It’s also been rough here initially since we’ve all been sick off and on these past 2 months and it’d be nice to catch a break from seeing doctors and visiting Walgreen’s! (Baby has been fine, but of course she has her appointments too!)

The second one seems to grow so much faster than the first. We were talking last night about when we started to introduce foods to our first, and we thought ‘wow…that time is getting close!’

I think I hit the highlights, have to put the oldest one down for a nap, and I think the other one is up and still hungry :slight_smile:

#1 was 3 1/2 when I had #2, and we just gently eased him into the idea that there would be a baby coming, in a few months. He wasn’t thrilled, but we read lots of books and watched videos about having a little sibling.

When we let #1 and #2 know that #3 was on the way, less than a year later, #1 was so happy! He packed up #2’s bottle, blanket, and his little stuffed dog, and set the bag by the front door. Apparently, he thought that having another baby meant we were going to get rid of the one we had! :stuck_out_tongue:

As a former child (LOL) I think the worse thing you can do is tell other people and not the kid’s (soon to be) brother.

After all he’s related to it fully and neither father or mother are…(yeah it’s true think about it)

He has a right to know and before others. Nothing worse to a little kid then hearing it from someone else. And nothing worse to a little kid then feeling condecended to, like he’s not important enough to know.

Tell him straight. Mommy’s gonna have a baby around November. Now what questions do you have? If he has none, fine. Then say "Well when you think of any let me know). As he talks to others he’ll have questions and just answer them as they come up.

Also include him in decisions, you don’t have to do what he wants but at least let him have some say. Like what color to paint the baby’s room or what kind of stroller to buy. He probably want care but it’s nice to be asked, even if you don’t do what he says

I won’t have any useful info here… Moon Unit was due when Dweezil would be 2 years 9 months old (she actually arrived 6 weeks early). We tried telling Dweezil about the upcoming baby but it just flew right over his head (in hindsight, probably related to the autism and the cluelessness it engendered).

Finally we told him after she was born, and when she was nearly ready to come home from the hospital (2 weeks old). At that point it became more concrete. We have a wonderful pic of Typo Knig holding the baby and showing her to Dweezil, at the NICU, the night before she came home. I think it helped that Moon Unit had somehow escaped from the NICU and gone shopping and bought Dweezil a stuffed Gromit doll :slight_smile:

“Good news! You’re no longer the center of our attention!”

“You don’t mind sharing your room with a crying baby, right?”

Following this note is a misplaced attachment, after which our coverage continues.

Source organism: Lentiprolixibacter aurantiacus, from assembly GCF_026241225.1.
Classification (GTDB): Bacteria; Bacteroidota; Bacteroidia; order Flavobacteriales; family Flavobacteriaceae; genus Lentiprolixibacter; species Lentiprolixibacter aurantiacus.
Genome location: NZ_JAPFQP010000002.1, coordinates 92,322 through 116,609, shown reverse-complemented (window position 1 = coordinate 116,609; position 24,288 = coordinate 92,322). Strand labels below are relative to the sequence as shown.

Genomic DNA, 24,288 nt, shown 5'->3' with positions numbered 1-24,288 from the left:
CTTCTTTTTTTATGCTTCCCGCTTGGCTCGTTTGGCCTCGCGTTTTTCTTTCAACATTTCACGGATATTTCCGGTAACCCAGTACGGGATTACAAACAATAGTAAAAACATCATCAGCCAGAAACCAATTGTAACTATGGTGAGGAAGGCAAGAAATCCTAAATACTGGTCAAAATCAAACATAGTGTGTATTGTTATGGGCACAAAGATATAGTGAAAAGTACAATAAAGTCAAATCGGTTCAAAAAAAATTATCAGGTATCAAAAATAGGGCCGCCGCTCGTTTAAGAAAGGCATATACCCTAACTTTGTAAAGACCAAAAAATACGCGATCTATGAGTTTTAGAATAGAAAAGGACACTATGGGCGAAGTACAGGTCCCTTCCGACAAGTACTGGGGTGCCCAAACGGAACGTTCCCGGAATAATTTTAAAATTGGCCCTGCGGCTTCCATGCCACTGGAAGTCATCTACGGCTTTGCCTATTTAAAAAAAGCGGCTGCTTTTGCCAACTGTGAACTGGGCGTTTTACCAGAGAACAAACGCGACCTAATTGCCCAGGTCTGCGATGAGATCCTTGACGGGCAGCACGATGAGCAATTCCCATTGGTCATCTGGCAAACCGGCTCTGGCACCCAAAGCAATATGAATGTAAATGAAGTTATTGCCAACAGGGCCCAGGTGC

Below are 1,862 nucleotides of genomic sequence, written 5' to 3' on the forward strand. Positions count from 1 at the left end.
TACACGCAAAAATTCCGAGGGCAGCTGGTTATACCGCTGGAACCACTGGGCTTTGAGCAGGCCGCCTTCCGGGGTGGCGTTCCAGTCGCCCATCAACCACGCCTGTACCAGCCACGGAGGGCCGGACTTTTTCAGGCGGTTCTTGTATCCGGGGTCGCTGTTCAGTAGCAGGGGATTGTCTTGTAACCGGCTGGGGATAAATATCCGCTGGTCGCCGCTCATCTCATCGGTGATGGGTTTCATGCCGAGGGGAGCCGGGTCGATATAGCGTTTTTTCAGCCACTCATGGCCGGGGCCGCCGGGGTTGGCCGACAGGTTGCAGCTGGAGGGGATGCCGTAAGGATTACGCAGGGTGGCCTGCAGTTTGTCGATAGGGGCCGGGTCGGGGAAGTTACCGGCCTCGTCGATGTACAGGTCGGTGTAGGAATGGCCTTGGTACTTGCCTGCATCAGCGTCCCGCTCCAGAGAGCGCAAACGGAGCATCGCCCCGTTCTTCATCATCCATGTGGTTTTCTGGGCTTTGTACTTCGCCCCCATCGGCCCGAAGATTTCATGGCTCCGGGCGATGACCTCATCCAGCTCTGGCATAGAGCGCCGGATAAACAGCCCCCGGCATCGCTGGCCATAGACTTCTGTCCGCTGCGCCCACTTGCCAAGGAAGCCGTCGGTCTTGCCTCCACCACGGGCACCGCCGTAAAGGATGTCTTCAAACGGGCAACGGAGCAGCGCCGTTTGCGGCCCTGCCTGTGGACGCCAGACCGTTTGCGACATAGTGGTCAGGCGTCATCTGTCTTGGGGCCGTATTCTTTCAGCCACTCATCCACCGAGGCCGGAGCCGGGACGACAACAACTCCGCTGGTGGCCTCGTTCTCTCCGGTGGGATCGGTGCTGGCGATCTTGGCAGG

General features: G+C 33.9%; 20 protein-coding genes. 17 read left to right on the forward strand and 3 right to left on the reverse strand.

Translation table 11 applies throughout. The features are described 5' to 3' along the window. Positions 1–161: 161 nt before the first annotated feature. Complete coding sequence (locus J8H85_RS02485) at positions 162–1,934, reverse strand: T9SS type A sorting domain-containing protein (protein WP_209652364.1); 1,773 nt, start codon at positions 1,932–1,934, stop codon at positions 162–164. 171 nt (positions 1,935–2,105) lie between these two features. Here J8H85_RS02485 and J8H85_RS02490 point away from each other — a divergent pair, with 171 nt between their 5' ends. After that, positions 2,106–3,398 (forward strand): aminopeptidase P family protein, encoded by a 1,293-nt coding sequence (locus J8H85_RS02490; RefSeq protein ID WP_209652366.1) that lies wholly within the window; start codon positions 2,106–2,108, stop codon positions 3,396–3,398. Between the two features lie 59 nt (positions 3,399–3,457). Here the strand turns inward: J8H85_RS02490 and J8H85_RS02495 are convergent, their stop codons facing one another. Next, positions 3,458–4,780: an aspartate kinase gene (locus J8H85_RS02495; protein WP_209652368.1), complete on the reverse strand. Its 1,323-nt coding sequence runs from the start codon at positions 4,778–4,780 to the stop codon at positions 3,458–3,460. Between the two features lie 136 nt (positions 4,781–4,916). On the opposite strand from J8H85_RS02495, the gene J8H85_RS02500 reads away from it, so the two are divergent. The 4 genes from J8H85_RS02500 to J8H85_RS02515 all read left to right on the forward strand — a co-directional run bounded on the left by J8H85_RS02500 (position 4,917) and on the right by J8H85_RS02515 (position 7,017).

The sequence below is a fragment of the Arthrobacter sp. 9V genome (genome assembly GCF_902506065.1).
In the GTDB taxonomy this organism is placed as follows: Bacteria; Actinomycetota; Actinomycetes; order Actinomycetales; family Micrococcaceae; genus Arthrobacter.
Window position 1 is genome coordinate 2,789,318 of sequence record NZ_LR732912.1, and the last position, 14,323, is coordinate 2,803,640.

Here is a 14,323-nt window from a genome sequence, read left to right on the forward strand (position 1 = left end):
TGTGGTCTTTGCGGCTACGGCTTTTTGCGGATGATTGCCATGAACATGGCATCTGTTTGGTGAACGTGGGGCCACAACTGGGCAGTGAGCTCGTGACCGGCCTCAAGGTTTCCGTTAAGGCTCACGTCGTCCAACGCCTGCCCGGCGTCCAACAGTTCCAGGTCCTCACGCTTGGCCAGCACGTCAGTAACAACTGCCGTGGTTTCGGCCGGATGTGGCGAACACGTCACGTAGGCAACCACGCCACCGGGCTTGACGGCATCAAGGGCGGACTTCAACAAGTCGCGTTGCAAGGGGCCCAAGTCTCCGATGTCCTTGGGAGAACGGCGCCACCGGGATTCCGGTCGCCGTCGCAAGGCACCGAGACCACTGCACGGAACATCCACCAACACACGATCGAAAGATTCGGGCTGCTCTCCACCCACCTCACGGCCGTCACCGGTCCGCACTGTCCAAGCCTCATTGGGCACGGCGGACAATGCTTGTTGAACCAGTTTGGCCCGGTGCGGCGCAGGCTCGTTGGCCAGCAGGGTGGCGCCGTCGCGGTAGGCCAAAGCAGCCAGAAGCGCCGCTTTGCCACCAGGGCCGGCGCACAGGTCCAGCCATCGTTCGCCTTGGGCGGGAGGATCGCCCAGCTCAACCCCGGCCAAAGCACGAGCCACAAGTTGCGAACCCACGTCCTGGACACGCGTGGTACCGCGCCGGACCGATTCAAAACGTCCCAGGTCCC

“Prepare yourself for the challenge and the glory of sibling rivalry.”

“You don’t need these toys anymore, do you? We want to give them to your new baby brother.”

Thanks for all the comments so far. There are some great suggestions here.


On average 1/2 of his genes will be in common with the baby, as is the case with the father and mother*.
*Not strictly the case of course as the father and mother will share plenty of genes, especially where the OP is posting from, but you get my meaning.

IIRC it was no big deal in this family. I think I went hunting for newborns of friends (not hard to come by in our circles) and going “Hey, Small Girl. Come and meet tiny baby X, Y’s little brother/sister. Do you know you’re going to get a little brother or sister soon too?”. Contrary to advice above, we did tend to tell close family members and friends before the kids and it wasn’t really a drama - at that age (2 and 4) all the adult conversations sailed right over them anyway. Three or four months was plenty of lead-time. I’d be more careful of telling the kid early if they were older.

I made sure the small girls were well versed in the “four things babies do”:

-go “waah”

so they didn’t get the wrong expectations.

An interesting thing I found with number 2 is that it really showed up to me how the workload had ramped op with number 1. The baby was easy - it was the toddler who was taking all the effort! (she was a particularly easy baby mind you)

As for two-child suggestions - yeah, it can be rough getting the schedule in place, particularly since small babies change so much in such a small amount of time. Getting the older kid to help you is a good one - yours will be four or nearly four when the baby comes, that’s a really good helping age.

Congratulations, and good luck!

Be sure to include lots of details about the sex act itself, including positions etc. - 3 years old should be able to handle that, right?

I was the last born so never went through this myself, but my mom did explain about babies this way -“A seed was planted in a pocket and then a baby comes out”. Ummmmm, not exactly the best explanation. I never ever swallowed a watermelon seed after hearing that one.